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Behind the scenes of a new exhibit

As we described in a recent blog post, this past spring the Fire Museum of Maryland received a significant donation from the McLaughlin Company Insurance Agency. In order to showcase this donation, we have been hard at work renovating one of our galleries. These changes will allow us to more adequately display some of the lithographs and fire-related toys that are part of this donation, and the renovation work also provides us with an opportunity to reinvigorate a space that had become outdated. Read on to find out a bit more about what goes in to creating a new exhibit….

Whenever we design a new exhibit, we pose several important questions to ourselves:

  • What do we want the public to learn?

  • How do we want the public to learn it?

  • What objects or artifacts do we intend to use to teach the public?

  • How do we want to display those objects?

Often, we have to drastically reduce our answer(s) to the first question. Time, money, and space constraints all limit what we can effectively teach to our visitors, and this must be taken into account. This is true for most museums, whether it’s due to a lack of space, an opening date that creates a time crunch, or a lack of funding. However, once we take all of those variables into account, we still want to get as much information to our visitors as we can while they are here. In many cases, we also want to continue a dialogue with them after they’ve left.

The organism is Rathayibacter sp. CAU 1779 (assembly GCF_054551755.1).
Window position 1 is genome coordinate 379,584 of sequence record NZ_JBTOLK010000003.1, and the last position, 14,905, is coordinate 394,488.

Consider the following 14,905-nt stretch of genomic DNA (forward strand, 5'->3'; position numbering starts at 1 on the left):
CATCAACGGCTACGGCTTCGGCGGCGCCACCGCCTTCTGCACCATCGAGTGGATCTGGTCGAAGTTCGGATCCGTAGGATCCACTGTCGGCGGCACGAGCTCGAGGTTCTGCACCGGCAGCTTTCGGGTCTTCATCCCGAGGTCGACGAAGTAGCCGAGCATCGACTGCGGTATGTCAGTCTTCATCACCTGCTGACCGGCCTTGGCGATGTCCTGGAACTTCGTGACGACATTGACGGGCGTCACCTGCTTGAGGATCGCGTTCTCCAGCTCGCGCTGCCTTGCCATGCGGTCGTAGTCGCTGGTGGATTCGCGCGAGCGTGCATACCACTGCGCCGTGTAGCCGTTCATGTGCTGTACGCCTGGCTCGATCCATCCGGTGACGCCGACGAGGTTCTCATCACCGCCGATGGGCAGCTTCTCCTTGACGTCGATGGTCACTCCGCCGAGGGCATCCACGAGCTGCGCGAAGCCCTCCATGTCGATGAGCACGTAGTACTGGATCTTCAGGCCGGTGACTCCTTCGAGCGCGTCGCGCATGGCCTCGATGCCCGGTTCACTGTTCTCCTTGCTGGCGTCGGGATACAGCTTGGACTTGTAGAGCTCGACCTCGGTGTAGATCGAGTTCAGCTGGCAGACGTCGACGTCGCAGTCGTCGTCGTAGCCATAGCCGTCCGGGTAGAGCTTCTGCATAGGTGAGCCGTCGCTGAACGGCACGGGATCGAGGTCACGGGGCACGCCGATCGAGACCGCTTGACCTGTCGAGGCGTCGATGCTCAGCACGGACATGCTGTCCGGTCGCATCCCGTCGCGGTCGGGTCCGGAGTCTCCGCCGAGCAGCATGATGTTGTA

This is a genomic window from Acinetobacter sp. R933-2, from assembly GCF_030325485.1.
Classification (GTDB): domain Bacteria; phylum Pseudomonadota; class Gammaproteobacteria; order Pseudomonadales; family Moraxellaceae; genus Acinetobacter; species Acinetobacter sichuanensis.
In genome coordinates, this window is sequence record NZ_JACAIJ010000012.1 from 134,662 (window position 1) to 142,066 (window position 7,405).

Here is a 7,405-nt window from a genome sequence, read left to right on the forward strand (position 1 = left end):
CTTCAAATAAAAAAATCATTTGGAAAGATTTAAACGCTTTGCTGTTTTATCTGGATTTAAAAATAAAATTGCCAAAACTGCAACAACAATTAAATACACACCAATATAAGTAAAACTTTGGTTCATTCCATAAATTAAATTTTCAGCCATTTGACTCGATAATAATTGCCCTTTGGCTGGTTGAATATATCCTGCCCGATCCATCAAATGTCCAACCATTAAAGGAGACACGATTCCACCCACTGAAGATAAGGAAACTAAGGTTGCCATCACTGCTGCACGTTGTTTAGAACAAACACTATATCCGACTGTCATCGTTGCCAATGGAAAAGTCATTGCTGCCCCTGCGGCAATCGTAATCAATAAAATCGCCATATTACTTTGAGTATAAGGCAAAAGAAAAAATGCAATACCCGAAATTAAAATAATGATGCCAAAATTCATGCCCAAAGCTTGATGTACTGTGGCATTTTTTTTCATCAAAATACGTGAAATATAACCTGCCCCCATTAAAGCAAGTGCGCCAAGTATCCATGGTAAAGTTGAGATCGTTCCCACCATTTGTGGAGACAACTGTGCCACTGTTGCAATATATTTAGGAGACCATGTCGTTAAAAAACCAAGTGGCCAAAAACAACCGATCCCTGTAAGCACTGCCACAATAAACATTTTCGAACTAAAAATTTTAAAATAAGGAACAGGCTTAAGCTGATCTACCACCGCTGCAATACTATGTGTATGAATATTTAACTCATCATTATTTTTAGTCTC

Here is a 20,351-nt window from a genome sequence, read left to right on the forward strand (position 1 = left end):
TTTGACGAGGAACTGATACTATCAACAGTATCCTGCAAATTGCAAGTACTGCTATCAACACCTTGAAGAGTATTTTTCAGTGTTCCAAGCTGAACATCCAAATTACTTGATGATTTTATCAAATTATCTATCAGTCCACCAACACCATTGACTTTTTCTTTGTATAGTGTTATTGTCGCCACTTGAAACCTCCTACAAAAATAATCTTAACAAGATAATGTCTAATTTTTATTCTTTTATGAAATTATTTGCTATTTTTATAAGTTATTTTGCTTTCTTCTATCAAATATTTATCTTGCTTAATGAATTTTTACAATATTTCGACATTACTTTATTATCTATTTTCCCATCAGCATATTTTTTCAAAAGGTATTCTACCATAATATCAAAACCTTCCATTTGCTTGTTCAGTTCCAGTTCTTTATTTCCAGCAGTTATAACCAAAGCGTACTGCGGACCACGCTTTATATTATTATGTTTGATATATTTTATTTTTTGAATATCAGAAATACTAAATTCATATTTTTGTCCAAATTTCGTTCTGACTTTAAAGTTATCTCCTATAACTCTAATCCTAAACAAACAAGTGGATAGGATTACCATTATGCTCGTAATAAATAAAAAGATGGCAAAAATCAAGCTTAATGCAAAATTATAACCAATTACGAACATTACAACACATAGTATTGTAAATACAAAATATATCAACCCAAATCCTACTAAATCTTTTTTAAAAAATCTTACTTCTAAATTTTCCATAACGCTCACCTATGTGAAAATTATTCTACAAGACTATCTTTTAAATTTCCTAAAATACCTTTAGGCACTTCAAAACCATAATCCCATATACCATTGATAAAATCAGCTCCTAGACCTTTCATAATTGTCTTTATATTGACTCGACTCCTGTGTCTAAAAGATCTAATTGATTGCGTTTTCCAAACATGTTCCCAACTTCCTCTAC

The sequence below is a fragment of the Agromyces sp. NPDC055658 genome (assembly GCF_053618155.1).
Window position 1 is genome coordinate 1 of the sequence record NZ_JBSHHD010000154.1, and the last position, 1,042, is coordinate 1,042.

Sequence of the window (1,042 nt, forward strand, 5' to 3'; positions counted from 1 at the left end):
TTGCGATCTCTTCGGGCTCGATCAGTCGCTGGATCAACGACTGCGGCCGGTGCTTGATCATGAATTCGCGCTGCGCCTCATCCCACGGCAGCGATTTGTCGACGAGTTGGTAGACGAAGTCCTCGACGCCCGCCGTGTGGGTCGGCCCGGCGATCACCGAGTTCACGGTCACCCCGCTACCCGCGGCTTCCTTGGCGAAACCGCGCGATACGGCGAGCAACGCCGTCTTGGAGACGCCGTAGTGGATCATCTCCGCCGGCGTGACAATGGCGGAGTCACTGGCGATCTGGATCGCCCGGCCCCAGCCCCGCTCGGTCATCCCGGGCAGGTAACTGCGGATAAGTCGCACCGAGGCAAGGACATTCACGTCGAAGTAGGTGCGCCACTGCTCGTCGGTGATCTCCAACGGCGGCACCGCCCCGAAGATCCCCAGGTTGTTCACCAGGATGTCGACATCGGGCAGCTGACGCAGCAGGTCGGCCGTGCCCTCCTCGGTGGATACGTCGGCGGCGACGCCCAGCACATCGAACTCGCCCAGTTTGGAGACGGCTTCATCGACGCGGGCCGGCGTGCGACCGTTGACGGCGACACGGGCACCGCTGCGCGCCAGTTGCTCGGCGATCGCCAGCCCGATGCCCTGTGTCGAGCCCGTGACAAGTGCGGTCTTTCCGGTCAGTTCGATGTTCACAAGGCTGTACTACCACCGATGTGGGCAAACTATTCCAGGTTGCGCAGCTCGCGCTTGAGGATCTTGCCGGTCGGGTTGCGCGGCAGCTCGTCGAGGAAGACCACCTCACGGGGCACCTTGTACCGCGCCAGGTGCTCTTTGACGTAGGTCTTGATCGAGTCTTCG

How we teach the public varies considerably, based upon what we are trying to teach and what artifacts we have to teach with. In some cases, we can provide hands-on experiences, such as during our annual Steam Show or our fall motor muster. Other times, we use audio or visual mediums to provide information, such as our video on the Great Baltimore Fire of 1904. Our text panels are always available to our visitors, but of course we only have so much space for text. Often, the best teaching method we have is the personal interactions between museum staff and visitors. Face-to-face conversations allow for both a greater amount and a greater variety of information to pass to our visitors, and also provide them with opportunities to ask questions that a text panel or an inanimate artifact cannot answer.